Taarani and her family in traditional attire after visiting her paternal grandparents' grave in Alor Gajah, Melaka last year. — Picture by Taarani Rajendran.
Taarani and her family in traditional attire after visiting her paternal grandparents’ grave in Alor Gajah, Melaka last year. — Picture by Taarani Rajendran.

PETALING JAYA, November 9 — Deepavali is just around the corner and the conditional movement control order (CMCO) means a somber Festival of Lights with family reunions and open houses off the cards.

For Susmita Sandrasegaran,19, who is pursuing medicine in Universiti Malaya Sabah (UMS), this year will be her first celebrating Deepavali away from her family due to the CMCO.

“This is my first time celebrating Deepavali away from my family in Ipoh and it is not going to be as joyous as before as I will not be with my three siblings and parents.”

Her usual Deepavali celebrations with her family begin with going to the temple for their prayers, before heading home to cook for their family.

Susmita and her family celebrating Deepavali together has always been a highlight of the festivities. — Picture by Susmita Sandrasegaran
Susmita and her family celebrating Deepavali together has always been a highlight of the festivities. — Picture by Susmita Sandrasegaran

“Mum’s signature dish is mutton biryani served with chicken sambal and raita is her best – something that I won’t be able to indulge in this year.”

The 19-year-old told Malay Mail that she will be spending time with her friends in their dormitory watching movies as they are not allowed to outside the campus.

“I will also be making video calls to my family on Deepavali and will also be spending time revising my monthly tests which fall the week after Deepavali.

“I was prepared for my studies in UMS to mean spending less time with family during important festivities such as Deepavali because of my ongoing tests, assignments and the distance from here to home,” she said.

Roshene Veerasingam, who works as a tour consultant in Kuala Lumpur, both she and her sister are unable to reunite with their parents in Seremban because of the current CMCO.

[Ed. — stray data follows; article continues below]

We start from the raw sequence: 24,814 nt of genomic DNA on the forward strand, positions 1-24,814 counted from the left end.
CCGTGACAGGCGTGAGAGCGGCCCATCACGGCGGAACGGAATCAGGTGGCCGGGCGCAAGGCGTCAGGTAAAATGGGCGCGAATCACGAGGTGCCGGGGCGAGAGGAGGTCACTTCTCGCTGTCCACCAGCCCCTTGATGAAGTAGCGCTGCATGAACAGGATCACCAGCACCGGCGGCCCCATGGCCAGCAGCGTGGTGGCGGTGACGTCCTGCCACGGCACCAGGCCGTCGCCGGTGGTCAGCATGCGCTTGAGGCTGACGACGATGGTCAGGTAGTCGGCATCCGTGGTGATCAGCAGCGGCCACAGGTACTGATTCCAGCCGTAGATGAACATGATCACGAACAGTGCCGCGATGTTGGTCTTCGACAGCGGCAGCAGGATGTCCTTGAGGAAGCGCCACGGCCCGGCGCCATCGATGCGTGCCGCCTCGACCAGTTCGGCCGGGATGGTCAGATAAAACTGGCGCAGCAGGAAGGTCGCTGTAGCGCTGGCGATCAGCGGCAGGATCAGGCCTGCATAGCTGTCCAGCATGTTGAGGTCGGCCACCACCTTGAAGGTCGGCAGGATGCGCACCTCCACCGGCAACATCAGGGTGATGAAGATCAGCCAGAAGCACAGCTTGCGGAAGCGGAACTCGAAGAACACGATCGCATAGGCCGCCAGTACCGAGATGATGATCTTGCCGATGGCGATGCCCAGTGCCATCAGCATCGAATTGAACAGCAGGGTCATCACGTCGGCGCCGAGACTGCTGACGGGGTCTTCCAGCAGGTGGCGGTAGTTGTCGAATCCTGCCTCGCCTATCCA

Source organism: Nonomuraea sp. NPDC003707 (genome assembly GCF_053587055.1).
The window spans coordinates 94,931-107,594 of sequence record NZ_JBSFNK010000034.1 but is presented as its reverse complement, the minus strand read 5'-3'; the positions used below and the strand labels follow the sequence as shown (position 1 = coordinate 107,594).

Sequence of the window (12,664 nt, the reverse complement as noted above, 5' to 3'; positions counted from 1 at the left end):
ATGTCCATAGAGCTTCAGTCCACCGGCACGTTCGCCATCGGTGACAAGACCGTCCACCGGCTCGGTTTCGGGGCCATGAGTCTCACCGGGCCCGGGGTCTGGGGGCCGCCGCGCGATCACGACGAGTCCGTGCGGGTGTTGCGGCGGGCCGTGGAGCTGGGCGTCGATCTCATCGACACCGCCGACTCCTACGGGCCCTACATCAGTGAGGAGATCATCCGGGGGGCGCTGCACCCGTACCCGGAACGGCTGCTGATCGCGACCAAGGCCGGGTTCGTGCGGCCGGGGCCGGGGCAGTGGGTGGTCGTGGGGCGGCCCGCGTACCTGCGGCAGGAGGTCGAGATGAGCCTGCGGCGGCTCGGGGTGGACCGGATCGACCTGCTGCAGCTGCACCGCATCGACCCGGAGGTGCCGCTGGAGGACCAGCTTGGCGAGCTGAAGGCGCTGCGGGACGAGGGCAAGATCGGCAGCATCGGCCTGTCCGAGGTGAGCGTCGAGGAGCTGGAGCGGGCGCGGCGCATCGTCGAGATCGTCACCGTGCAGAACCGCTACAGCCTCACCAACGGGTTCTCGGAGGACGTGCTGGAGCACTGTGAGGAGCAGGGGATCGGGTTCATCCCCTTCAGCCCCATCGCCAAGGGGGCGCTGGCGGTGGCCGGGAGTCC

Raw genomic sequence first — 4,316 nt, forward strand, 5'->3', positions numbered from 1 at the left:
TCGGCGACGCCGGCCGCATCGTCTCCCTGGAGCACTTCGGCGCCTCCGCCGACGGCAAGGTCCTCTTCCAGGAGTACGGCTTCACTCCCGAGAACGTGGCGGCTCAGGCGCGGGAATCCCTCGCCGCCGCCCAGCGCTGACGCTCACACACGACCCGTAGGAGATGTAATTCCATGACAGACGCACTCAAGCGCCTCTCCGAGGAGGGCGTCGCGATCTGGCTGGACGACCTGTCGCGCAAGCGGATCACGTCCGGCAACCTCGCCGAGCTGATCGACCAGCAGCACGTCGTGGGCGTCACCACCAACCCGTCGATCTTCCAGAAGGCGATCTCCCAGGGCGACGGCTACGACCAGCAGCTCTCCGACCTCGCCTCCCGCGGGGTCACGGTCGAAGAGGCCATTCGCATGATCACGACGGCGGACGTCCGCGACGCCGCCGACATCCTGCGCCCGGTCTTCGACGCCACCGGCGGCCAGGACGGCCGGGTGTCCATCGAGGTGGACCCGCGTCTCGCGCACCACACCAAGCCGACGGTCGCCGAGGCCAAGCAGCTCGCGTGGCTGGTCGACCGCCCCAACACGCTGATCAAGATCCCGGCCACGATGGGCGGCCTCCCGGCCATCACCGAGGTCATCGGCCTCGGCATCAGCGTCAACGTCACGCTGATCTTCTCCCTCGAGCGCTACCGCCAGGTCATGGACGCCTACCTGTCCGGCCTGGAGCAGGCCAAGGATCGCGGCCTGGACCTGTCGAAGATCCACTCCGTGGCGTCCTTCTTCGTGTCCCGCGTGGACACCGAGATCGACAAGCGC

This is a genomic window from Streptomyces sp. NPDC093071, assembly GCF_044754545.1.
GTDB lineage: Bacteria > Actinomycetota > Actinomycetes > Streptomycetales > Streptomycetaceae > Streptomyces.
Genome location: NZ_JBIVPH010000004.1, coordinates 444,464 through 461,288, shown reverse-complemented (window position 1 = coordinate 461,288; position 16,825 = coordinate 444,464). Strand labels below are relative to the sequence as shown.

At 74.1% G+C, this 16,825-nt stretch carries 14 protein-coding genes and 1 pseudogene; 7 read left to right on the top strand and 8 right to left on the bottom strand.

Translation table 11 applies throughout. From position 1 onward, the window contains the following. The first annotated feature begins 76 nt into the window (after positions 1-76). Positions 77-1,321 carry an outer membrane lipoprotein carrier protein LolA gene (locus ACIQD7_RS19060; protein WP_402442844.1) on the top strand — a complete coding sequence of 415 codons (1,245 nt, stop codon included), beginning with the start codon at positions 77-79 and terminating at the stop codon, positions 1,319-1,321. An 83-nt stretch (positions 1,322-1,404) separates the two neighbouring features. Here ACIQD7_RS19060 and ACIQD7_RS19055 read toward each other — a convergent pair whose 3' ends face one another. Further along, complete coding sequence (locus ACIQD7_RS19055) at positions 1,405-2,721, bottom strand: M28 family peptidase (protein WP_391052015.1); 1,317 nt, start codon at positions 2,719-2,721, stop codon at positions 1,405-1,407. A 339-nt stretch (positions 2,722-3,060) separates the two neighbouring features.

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“For Deepavali every year, my cousins, uncles and aunts would gather at my grandparents’ home in Gombak and we would cook our usual dishes such as string hoppers, chicken curry, mutton curry, fried cabbage and rasam.

“And we would have an open house just for our close friends and relatives. But that plan has come to a halt due to the current situation.

“As for my sister and I who will be celebrating the occasion together, we might just call a few cousins staying closer to us and we might also make a video call to our parents on the first day of Deepavali,” she said.

The 32-year-old says the festivities this year will not be the same without her parents joining in and being with them.

Roshene Veerasingam is missing her parents who will not be celebrating the occasion with her sister and herself in Gombak. — Picture by Roshene Veerasingam.
Roshene Veerasingam is missing her parents who will not be celebrating the occasion with her sister and herself in Gombak. — Picture by Roshene Veerasingam.

Taarani Rajendran who hails from Melaka, meanwhile is hopeful that she will be able to spend Deepavali with her family and extended family next year once the CMCO is lifted.

The 26-year-old, an engineer with Dell told Malay Mail with fewer relatives and her two sisters stranded in Klang Valley because of the CMCO, her family needs to make the best of things in the current situation.

“There is nothing much we can do about the travel restrictions, and I told my sisters who are based in Klang Valley to just stay where they are and not come back.”

Taarani who would usually spend her Deepavali with her relatives and friends visiting their home said that this year, the celebration will be much quieter with fewer family members joining the celebration.

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Taarani who comes from a big family would usually see their relatives gather in her grandfather's house every Deepavali. — Picture by Taarani Rajendran.
Taarani who comes from a big family would usually see their relatives gather in her grandfather’s house every Deepavali. — Picture by Taarani Rajendran.

“Our family would usually have our oil bath performed by my eldest uncle and then we would visit the graves of our grandparents and bring some offerings.

“We would also take pictures of ourselves and our grandparents’ graves as well, but this year, we are not so sure of our plans.

“Once we’re home, we would serve our signature dishes consisting of mutton peratal, thosai and a chicken dish,” she said.

Asked as to how different this year’s celebration would be, she said that she would be making Deepavali cookies without her two sisters to help her.

“I’m so used to making Deepavali cookies with my sisters helping me make the dough from scratch while I would do the final touches to the cookies. But this process has become less exciting without them to help me this year.

“And my family will not be extending invites to friends because of the limited number of people allowed in a house.

“We have even planned on putting a signage outside the house saying ‘No Visitors’ except a few of our relatives who are based in Melaka itself,” she said.

“As such, we will have more time to ourselves as we would not be entertaining our continuous batch of visitors for the day and will watch movies together.”



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